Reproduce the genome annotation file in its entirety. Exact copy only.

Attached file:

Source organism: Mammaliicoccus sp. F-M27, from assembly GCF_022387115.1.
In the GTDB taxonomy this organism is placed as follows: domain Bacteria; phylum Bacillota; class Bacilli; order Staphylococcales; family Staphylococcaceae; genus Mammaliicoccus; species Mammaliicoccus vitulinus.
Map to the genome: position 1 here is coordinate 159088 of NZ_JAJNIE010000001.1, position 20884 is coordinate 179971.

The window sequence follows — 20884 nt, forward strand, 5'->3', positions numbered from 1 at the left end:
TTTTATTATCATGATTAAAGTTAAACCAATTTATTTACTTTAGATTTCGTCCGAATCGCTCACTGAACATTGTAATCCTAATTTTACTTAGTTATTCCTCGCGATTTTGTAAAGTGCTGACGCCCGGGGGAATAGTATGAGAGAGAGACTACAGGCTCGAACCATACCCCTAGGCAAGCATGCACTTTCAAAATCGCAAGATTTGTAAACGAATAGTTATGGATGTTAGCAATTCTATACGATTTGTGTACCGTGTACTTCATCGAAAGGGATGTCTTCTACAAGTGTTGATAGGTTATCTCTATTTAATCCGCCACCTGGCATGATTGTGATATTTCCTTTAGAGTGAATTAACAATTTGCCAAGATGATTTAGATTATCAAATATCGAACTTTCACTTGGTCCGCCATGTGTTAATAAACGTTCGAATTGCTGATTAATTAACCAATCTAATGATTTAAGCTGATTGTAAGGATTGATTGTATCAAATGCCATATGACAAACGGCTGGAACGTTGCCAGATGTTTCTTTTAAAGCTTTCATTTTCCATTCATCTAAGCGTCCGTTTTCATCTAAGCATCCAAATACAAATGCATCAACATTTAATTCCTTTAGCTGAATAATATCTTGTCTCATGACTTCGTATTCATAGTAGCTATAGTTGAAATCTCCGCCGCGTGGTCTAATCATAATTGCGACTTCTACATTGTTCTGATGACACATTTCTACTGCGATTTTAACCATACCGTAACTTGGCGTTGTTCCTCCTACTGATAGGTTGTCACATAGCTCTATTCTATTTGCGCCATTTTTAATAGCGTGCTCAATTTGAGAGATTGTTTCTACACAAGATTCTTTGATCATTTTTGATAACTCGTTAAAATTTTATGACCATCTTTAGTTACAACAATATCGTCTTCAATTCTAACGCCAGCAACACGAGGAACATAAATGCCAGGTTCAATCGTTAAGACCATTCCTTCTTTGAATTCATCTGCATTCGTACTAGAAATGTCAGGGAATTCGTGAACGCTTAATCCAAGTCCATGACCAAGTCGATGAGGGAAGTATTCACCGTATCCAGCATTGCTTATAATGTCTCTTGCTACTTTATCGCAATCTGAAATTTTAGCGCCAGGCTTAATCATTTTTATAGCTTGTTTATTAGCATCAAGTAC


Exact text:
Source organism: Mammaliicoccus sp. F-M27, from assembly GCF_022387115.1.
In the GTDB taxonomy this organism is placed as follows: domain Bacteria; phylum Bacillota; class Bacilli; order Staphylococcales; family Staphylococcaceae; genus Mammaliicoccus; species Mammaliicoccus vitulinus.
Map to the genome: position 1 here is coordinate 159088 of NZ_JAJNIE010000001.1, position 20884 is coordinate 179971.

The window sequence follows — 20884 nt, forward strand, 5'->3', positions numbered from 1 at the left end:
TTTTATTATCATGATTAAAGTTAAACCAATTTATTTACTTTAGATTTCGTCCGAATCGCTCACTGAACATTGTAATCCTAATTTTACTTAGTTATTCCTCGCGATTTTGTAAAGTGCTGACGCCCGGGGGAATAGTATGAGAGAGAGACTACAGGCTCGAACCATACCCCTAGGCAAGCATGCACTTTCAAAATCGCAAGATTTGTAAACGAATAGTTATGGATGTTAGCAATTCTATACGATTTGTGTACCGTGTACTTCATCGAAAGGGATGTCTTCTACAAGTGTTGATAGGTTATCTCTATTTAATCCGCCACCTGGCATGATTGTGATATTTCCTTTAGAGTGAATTAACAATTTGCCAAGATGATTTAGATTATCAAATATCGAACTTTCACTTGGTCCGCCATGTGTTAATAAACGTTCGAATTGCTGATTAATTAACCAATCTAATGATTTAAGCTGATTGTAAGGATTGATTGTATCAAATGCCATATGACAAACGGCTGGAACGTTGCCAGATGTTTCTTTTAAAGCTTTCATTTTCCATTCATCTAAGCGTCCGTTTTCATCTAAGCATCCAAATACAAATGCATCAACATTTAATTCCTTTAGCTGAATAATATCTTGTCTCATGACTTCGTATTCATAGTAGCTATAGTTGAAATCTCCGCCGCGTGGTCTAATCATAATTGCGACTTCTACATTGTTCTGATGACACATTTCTACTGCGATTTTAACCATACCGTAACTTGGCGTTGTTCCTCCTACTGATAGGTTGTCACATAGCTCTATTCTATTTGCGCCATTTTTAATAGCGTGCTCAATTTGAGAGATTGTTTCTACACAAGATTCTTTGATCATTTTTGATAACTCGTTAAAATTTTATGACCATCTTTAGTTACAACAATATCGTCTTCAATTCTAACGCCAGCAACACGAGGAACATAAATGCCAGGTTCAATCGTTAAGACCATTCCTTCTTTGAATTCATCTGCATTCGTACTAGAAATGTCAGGGAATTCGTGAACGCTTAATCCAAGTCCATGACCAAGTCGATGAGGGAAGTATTCACCGTATCCAGCATTGCTTATAATGTCTCTTGCTACTTTATCGCAATCTGAAATTTTAGCGCCAGGCTTAATCATTTTTATAGCTTGTTTATTAGCATCAAGTAC